A Social History of Anthropology in the United States

By Thomas C. Patterson | Go to book overview

2
Anthropology in the Liberal Age, 1879–1929

A dominant image of nineteenth-century America was that it had been forged by westward expansion through the Alleghenies, across the Mississippi Valley, over the high plains and Rocky Mountains to the Pacific. The advance of white settlement from the Atlantic coast was said to have tamed the savagery of this wilderness and its inhabitants, as farmers and then merchants moved into almost empty lands. In the process, the wilderness of the Ohio and Mississippi Valleys, which was unfit for civilized peoples, was transformed into the “garden of the world.” However, this “agrarian utopia was destroyed, or rather aborted,” as Henry Nash Smith (1950:191) perceptively noted, “by the land speculator and the railroad monopolist. These were in turn but expressions of the larger forces at work in American society after the Civil War - the machine, the devices of corporate finance, and the power of big business over Congress.” By the 1870s, more than a dozen cities from Pittsburgh and Chicago to Kansas City were industrial centers that belonged to the new age of steam and steel rather than to the agrarian past. The wilderness beyond the agricultural frontier, which had receded steadily earlier in the century, was closed. Westward expansion, which ultimately caused the disappearance of free land, also eliminated the safety valve that relieved poverty in the East and that promoted equality and democracy as members of the urban poor and middling classes became Midwestern farmers. As the frontier closed, the farmers were transformed into agrarian capitalists whose fate hinged on distant markets, shipping costs, and fluctuations in commodity prices (Smith 1950:159, 257–8).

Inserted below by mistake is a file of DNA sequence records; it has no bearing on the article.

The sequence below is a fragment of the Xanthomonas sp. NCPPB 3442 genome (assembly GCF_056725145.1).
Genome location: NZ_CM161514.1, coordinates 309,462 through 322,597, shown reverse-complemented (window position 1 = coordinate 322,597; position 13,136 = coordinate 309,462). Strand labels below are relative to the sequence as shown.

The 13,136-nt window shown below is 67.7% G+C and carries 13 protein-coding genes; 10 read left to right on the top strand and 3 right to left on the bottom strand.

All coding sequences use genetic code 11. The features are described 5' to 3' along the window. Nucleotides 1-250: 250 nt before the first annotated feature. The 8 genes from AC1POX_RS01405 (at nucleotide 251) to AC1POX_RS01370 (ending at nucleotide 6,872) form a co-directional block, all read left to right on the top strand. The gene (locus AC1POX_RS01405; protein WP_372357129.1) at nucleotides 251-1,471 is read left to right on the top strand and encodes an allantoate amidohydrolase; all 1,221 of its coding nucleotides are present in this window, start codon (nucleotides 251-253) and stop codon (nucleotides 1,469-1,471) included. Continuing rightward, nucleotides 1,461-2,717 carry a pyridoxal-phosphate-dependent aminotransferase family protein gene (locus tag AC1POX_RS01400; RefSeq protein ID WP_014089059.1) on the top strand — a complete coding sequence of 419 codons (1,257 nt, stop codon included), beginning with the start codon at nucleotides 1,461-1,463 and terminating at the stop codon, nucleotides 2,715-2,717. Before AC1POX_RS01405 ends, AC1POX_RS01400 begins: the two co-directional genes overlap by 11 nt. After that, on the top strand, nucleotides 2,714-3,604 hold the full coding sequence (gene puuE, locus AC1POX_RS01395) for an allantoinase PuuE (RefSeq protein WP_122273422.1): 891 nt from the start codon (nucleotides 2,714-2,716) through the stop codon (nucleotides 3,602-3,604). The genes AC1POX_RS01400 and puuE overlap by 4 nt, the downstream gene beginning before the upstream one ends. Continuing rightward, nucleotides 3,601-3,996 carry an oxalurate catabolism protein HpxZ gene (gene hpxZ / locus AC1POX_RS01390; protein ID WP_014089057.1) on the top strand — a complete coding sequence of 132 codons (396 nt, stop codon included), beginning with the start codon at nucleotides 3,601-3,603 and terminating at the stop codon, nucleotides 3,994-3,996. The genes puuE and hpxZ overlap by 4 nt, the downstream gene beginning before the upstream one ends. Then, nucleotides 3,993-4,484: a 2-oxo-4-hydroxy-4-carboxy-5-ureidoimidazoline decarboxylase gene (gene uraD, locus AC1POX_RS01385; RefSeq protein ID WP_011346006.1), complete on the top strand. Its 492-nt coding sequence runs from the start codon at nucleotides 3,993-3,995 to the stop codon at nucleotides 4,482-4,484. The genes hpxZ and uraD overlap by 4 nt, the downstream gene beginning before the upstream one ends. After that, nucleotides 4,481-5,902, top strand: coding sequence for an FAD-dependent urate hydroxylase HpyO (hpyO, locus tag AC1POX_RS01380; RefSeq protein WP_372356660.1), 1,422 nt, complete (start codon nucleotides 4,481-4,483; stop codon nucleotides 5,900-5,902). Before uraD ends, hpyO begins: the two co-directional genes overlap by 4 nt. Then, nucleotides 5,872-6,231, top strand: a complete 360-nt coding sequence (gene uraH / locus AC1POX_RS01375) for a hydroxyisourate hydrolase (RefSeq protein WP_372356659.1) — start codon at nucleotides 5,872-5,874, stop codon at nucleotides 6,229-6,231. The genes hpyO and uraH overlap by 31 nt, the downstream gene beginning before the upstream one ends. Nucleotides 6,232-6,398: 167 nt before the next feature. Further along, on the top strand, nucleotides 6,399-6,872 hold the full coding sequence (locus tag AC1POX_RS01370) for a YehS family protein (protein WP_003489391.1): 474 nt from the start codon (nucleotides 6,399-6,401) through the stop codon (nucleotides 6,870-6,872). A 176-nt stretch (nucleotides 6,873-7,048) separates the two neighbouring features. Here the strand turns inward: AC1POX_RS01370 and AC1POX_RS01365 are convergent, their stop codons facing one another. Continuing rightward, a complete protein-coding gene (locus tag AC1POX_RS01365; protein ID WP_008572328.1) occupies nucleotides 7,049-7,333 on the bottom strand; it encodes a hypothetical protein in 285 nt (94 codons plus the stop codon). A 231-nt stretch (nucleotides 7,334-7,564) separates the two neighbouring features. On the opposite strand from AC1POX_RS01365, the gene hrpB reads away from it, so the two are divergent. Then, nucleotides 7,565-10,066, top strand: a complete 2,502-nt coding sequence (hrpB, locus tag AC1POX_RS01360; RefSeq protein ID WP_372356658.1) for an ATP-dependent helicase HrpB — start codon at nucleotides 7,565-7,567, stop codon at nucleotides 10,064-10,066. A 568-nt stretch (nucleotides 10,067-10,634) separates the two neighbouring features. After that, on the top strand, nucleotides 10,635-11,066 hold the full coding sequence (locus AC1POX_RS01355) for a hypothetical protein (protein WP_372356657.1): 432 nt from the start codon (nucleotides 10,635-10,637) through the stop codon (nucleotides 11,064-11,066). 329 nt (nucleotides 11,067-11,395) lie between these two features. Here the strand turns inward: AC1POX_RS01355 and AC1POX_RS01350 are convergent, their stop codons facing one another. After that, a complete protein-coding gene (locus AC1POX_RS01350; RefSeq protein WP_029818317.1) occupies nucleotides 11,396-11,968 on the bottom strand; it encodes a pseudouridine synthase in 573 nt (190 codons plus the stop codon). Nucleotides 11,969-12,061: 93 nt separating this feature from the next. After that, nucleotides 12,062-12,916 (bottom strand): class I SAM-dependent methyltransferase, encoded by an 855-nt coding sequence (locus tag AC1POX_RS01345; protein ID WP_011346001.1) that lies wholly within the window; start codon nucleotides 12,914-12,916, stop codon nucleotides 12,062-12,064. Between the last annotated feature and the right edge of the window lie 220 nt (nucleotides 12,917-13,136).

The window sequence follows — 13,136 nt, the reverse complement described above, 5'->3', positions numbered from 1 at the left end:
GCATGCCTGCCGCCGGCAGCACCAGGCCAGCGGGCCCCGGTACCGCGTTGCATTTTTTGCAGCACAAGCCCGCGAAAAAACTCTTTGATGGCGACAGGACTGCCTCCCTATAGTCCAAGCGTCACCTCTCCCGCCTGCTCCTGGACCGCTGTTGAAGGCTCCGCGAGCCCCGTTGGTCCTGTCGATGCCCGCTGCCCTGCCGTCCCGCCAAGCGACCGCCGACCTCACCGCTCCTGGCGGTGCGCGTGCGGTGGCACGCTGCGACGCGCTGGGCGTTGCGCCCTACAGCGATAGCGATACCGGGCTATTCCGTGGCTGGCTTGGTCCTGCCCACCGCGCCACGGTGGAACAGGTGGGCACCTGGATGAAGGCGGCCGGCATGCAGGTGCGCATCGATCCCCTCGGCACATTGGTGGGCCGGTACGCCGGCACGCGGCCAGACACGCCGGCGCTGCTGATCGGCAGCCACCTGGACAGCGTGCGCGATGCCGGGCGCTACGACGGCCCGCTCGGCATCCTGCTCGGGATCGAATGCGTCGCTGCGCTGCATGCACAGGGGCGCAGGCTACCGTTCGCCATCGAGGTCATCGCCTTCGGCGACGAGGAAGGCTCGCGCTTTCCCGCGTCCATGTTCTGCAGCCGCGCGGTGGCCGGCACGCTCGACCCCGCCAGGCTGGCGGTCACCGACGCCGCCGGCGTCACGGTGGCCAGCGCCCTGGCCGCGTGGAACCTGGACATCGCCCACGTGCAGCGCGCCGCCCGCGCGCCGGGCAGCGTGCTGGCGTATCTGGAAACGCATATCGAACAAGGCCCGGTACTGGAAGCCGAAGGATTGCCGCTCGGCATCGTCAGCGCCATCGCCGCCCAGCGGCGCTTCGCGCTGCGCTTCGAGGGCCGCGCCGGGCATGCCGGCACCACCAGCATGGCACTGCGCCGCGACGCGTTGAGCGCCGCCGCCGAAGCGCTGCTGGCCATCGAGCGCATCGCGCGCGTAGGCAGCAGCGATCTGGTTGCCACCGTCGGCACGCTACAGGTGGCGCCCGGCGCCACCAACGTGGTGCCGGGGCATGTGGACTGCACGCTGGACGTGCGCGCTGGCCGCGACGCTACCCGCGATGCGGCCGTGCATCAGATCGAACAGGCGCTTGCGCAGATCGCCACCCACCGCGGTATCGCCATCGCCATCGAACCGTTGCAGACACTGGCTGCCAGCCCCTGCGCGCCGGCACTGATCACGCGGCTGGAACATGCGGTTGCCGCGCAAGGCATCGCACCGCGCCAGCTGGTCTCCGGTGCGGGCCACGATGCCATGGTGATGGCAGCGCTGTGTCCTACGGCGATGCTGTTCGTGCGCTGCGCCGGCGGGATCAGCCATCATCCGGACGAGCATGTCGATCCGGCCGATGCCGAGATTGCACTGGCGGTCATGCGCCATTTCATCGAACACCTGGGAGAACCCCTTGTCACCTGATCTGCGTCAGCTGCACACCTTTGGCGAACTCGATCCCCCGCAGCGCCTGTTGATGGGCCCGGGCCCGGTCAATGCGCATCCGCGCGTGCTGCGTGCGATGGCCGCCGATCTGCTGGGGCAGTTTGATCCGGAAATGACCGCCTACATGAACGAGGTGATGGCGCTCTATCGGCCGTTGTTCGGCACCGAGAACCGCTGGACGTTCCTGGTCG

However, after the Indian wars of the 1880s, just when it seemed that civilization had finally triumphed over savagery in this story, calls for further imperial expansion reappeared as big business sought access to and control over foreign markets, first in the Caribbean and Latin America and then in the Pacific and the Far East. In the 1890s, America annexed Western Samoa, acquired Hawaii and conquered Puerto Rico, the Philippines, and Cuba. This brought millions of dark-skinned people into America's political orbit. At the same time, the industrialization of the American homeland and the exclusion of African-Americans from its workplaces attracted tens of millions of immigrants from southern and eastern Europe - Italians, Slavs, Greeks, and Jews - who sought jobs in the racially and ethnically stratified labor markets of the industrial cities in the Northeast and the Great Lakes states.

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A Social History of Anthropology in the United States
Table of contents

Table of contents

  • Title Page *
  • Contents vii
  • Preface ix
  • Introduction 1
  • 1 - Anthropology in the New Republic, 1776–1879 7
  • Notes 34
  • 2 - Anthropology in the Liberal Age, 1879–1929 35
  • Notes 66
  • 3 - Anthropology and the Search for Social Order 1929–1945 71
  • Notes *
  • 4 - Anthropology in the Postwar Era, 1945–1973 103
  • Notes *
  • 5 - Anthropology in the Neoliberal Era, 1974–2000 135
  • Notes *
  • Bibliography 165
  • Index 207
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